On my quest to find my new puppy, the first step – naturally – is to choose which breed I’m going to go for. I knew right away I wanted a small breed. My previous dog, Jack, was a medium sized terrier mix, which isn’t big by any means. But it did come with some disadvantages. I’m in Europe, so most of my activities are either by foot, by bike, or by bus. For my dog’s safety, I often picked him up and carried him in my arms to cross busy streets and walk through crowded places. I got especially nervous when I saw lots of high heels around, ready to accidentally impale my dog’s paws. When you’re carrying roughly 26 pounds in your arms (about 12 kilos), you quickly realize that there are certain places you just can’t take your dog to.
After a lot of going back and forth between pinschers, bichons, small poodles, chihuahuas, pugs, yorkshires, and what have you, I finally settled for chihuahuas. They tick all the boxes for me. Tiny, lightweight, easy to work with, extremely sociable when properly trained. And did I mention they’re tiny? Plus, you have to admit, Jack kind of looked like a giant chihuahua, so I feel quite drawn to brown dogs with big ears :-)
My poor Jack had to fly in cargo when I traveled with him. It broke my heart, and I never wanted to put us both through that again. Now here’s the wonderful thing about chihuahuas (or any tiny breed for that matter): they’re allowed to fly in cabin. If you’re flying internationally, you obviously have some paperwork to worry about. But if you stick to domestic flights – or in my case, within the European Union – traveling should go like a breeze. I say *should* because I’ve never dealt with this first hand.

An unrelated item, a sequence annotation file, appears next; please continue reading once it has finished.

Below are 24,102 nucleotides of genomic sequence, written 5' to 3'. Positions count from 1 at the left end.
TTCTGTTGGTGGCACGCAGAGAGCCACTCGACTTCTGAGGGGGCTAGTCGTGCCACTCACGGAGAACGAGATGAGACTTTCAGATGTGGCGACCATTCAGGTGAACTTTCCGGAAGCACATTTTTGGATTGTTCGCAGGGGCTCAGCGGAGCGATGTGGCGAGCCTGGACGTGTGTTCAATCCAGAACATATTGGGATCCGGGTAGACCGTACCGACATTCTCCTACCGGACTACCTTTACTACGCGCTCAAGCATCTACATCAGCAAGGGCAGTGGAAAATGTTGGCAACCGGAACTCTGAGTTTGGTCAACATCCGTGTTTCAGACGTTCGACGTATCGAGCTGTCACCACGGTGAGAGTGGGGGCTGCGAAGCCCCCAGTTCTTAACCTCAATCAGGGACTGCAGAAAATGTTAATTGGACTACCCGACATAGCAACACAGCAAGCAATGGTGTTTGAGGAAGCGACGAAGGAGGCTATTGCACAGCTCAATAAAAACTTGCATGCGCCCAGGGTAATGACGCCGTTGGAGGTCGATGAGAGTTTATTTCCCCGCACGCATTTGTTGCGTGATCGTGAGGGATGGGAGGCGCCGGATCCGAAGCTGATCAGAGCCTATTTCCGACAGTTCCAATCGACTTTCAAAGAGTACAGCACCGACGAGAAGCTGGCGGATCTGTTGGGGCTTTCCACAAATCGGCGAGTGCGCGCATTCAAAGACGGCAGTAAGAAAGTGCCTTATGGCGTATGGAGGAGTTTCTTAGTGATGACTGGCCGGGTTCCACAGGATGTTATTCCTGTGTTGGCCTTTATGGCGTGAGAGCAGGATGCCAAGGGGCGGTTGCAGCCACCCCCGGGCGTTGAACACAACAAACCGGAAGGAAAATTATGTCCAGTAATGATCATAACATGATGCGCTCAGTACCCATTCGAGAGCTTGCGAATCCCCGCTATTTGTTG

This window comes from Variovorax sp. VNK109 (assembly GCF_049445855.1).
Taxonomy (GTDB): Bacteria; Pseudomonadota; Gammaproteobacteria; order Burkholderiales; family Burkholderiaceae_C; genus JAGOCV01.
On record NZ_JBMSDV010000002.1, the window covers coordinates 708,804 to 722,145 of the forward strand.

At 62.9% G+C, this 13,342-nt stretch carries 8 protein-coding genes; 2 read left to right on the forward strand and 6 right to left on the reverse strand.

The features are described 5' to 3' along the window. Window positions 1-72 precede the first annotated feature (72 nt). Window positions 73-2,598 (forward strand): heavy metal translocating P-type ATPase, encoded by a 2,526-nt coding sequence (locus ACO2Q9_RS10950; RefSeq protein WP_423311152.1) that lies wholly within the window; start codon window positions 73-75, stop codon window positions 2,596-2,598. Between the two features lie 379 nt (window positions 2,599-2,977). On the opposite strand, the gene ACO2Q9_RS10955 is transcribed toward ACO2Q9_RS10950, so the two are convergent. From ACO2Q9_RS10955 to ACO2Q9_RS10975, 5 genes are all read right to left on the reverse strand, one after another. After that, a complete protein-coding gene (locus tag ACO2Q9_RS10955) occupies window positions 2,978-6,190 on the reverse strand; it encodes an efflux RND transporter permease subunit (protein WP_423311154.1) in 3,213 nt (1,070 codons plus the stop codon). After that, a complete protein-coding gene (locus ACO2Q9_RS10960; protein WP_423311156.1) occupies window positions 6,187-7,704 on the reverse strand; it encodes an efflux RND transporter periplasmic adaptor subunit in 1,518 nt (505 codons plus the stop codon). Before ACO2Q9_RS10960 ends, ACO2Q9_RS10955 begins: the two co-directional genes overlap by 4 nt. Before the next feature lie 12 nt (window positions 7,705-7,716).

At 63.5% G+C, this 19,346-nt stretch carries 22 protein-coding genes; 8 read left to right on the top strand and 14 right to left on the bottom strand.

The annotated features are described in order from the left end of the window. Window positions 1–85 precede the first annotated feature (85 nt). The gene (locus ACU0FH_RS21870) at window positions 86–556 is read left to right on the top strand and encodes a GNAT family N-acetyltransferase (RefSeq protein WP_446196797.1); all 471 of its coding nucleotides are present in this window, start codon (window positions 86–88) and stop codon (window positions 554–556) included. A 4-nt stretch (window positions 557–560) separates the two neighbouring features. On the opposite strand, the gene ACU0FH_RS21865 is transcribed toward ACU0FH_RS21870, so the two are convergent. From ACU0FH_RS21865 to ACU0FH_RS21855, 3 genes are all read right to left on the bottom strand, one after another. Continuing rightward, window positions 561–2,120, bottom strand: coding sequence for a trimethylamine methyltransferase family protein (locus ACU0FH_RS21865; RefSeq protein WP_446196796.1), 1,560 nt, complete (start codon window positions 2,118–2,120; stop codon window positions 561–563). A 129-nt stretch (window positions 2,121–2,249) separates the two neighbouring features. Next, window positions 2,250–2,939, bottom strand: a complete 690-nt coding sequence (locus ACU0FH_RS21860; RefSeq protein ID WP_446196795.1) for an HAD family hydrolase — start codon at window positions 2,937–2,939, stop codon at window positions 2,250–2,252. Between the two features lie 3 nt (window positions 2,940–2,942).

Then comes the question: where to buy? I don’t really have an answer to this yet. All my previous pets were rescues, so my first reflex was to check out shelters. To my biggest surprise though, shelters in Northern Europe are nothing like those I saw in the States. They don’t seem to have tiny breeds here like I’m looking for (except for an odd one here and there, but not a single chihuahua); and I started looking about 7 months ago. So I think it’s safe to say at this point that my next pup most likely won’t come from a shelter.
I think the other responsible option would be to check out registered breeders who have all their paperwork in check, and also should assure genetic diversity to minimize potential health risks. I’ve heard about pro breeder chihuahuas living up to 20 years. This would be awesome, obviously. I would have loved for my Jack to live two decades. He didn’t even reach the 10 year mark. So I can only hope my next pup will make it a little longer than he did. I can’t go through this ordeal every 8 years, it’s too heartbreaking. Which is another reason to think carefully right now before I settle for anything.
I definitely still have a lot of homework to do. I’m thinking about adopting in Spring 2014 at the very earliest. Or, ideally, after Summer 2014. It should be plenty of time to prepare the arrival of my next little companion!